Virtually all of the great scientists over the past century have recognized that absolute certainty is simply unattainable in science. One can arrive very close to the goal of absolute certainty?for example, with the germ theory of infectious disease?but there is a fundamental sense in which all theories are in principle replaceable by something that more closely approximates the truth. In other words, all scientific truths are provisional, notwithstanding that some of them are astonishingly close to reality.
By historical standards, the scientific field of drug-drug interactions is relatively new. Exactly 40 years ago the first major symposium on drug interactions was held in Britain. As with any emerging discipline, knowledge of drug interactions has advanced by fits and starts. The relatively recent discoveries of cytochrome P-450 isozymes and ATP [adenosine triphosphate]-binding cassette transporters such as P-glycoprotein have revolutionized the field, but they also have introduced some confusion and misunderstandings.
Ignorance from Lack of Data
Ignorance can arise, of course, when the needed knowledge just is not available. Indeed, some drug interaction disagreements have resulted from simple lack of information?the discoveries vital to the correct answer were still in the future. A good example is the debate in the 1970s regarding the digoxin- quinidine interaction. There was much discussion about what could possibly be causing the increased digoxin serum concentrations. Because the role of Pglycoprotein in digoxin elimination was not known at the time, however, it was not possible to determine the true nature of the interaction (inhibition of P-glycoprotein by quinidine).1
The cure for this kind of ignorance is to always keep in mind the provisional nature of scientific truth, and to allow this awareness to instill a degree of scientific humility into one's thinking. One does not need to refrain from critically evaluating other people's statements about drug interactions. Doing so is a valuable?indeed necessary?part of the scientific process. Yet, critiquing others is quite different from asserting that one is in sole possession of the truth.
Ignorance from Not Recognizing Existing Data
In other cases, ignorance stems simply from lack of awareness. If one reads the drug interaction literature for a few months, one will see that the myth of plasma protein-binding displacement as an important mechanism for drug-drug interactions is still alive and well. Similarly, the belief that ranitidine was an inhibitor of cytochrome P-450 isozymes remained long after there was conclusive evidence to the contrary.2 Also, to this day, many refuse to believe that giving a systemic dose of epinephrine to a patient on a nonselective beta-blocker can produce disastrous increases in systolic blood pressure. For some reason, it appears counterintuitive to many practitioners, and they reject it out of hand.3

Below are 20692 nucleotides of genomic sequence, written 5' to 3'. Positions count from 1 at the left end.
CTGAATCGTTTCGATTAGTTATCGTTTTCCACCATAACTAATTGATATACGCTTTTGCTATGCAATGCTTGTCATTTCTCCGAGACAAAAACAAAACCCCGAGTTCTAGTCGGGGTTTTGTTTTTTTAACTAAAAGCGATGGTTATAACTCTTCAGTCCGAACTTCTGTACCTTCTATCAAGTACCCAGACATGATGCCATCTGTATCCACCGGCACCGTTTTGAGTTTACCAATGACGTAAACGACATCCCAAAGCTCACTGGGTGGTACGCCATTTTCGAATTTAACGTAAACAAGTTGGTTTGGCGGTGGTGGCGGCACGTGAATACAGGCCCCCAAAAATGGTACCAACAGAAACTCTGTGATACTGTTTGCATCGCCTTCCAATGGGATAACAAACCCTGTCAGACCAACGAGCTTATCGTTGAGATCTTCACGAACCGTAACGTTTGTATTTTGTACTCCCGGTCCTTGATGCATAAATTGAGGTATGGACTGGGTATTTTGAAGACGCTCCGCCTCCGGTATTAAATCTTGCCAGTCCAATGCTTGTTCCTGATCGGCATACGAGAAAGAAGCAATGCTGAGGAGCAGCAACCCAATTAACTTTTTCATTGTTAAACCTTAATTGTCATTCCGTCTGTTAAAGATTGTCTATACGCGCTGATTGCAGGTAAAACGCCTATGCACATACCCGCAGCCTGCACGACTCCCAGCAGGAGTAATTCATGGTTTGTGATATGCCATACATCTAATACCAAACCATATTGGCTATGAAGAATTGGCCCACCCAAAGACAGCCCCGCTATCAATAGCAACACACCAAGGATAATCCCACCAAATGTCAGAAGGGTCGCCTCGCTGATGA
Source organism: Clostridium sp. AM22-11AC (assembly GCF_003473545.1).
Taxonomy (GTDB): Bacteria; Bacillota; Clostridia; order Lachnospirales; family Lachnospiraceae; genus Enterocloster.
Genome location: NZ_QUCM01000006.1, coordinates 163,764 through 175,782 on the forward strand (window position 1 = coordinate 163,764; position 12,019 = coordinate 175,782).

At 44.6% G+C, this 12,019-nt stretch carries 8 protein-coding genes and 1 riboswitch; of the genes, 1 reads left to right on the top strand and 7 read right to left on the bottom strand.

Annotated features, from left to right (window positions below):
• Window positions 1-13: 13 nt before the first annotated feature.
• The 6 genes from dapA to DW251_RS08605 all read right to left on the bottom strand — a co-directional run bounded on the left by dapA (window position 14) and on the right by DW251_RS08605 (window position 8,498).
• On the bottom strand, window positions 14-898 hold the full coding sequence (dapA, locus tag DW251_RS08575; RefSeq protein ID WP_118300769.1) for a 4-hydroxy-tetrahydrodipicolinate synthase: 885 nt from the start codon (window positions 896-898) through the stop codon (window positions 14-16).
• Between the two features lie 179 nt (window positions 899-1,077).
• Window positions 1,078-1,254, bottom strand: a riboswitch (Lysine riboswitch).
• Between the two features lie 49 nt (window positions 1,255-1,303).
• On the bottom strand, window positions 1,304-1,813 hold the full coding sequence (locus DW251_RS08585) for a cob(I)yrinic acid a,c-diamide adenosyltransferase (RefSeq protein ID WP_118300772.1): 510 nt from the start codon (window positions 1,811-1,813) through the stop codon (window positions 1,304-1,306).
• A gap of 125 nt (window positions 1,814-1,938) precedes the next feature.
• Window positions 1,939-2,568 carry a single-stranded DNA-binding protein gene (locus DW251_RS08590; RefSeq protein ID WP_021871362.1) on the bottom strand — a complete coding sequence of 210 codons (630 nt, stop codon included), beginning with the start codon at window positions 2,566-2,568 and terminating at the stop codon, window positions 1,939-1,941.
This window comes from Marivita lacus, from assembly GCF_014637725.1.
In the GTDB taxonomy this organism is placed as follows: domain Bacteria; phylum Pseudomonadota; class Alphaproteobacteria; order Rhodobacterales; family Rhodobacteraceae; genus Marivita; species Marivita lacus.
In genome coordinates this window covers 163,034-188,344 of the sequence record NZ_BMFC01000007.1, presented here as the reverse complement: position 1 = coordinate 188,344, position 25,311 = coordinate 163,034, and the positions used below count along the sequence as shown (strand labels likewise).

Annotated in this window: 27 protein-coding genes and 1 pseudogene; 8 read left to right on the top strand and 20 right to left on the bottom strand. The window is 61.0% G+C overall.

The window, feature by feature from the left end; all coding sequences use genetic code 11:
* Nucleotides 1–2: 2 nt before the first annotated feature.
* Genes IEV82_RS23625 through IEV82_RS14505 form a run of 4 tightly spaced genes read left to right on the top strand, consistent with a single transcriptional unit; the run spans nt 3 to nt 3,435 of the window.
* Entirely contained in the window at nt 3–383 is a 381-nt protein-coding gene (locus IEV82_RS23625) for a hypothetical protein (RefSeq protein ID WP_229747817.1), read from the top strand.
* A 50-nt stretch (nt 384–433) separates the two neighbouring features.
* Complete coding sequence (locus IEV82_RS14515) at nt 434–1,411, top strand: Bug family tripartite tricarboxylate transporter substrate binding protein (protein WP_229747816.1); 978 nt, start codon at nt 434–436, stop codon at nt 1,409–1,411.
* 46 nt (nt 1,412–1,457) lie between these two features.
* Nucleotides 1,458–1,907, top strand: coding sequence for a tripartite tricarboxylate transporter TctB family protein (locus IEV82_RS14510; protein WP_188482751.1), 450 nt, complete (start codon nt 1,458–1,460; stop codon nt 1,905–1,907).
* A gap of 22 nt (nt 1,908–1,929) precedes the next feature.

The cure for this kind of ignorance is to improve the evaluation and dissemination of drug-drug interaction information to health care professionals. Given the enormous amount of available information on drug-drug interactions, this goal will never be fully reached, but one must continue to try to reach it.
The Importance of Admitting Ignorance
Those who are aware of their ignorance, and have a good idea of where their primary pockets of ignorance reside, are less dangerous than those who have the illusion of knowledge. In his play The Life of Galileo, Bertolt Brecht observed that the chief cause of poverty in science is imaginary wealth. Indeed, those who do not know, and do not know that they do not know, pose the greatest hazard to their patients.
Reducing one's level of ignorance of drug interactions through study also is valuable. Learning as much as possible about drug-drug interactions not only provides positive information useful in the care of patients, but also provides greater insight into one's areas of ignorance. The more one knows about drug interactions, the better one will be able to identify when one needs to seek additional information in order to reduce the risk of an adverse drug interaction.
?Recognize that scientific certainty is not attainable for drug interactions or any other scientific discipline
?Maintain a healthy skepticism when considering statements of fact about drug interactions?more than one viewpoint exists for many drug interactions
?Accept that one must almost always make decisions about drug interactions that are based on less than completely adequate information.
?Exercise restraint in making dogmatic statements about the clinical importance of particular drug-drug interactions, particularly in relation to predicting the clinical outcome in individual patients.
Drs. Horn and Hansten are both professors of pharmacy at the University of Washington School of Pharmacy. For an electronic version of this article, including references if any, visit www.hanstenandhorn.com.
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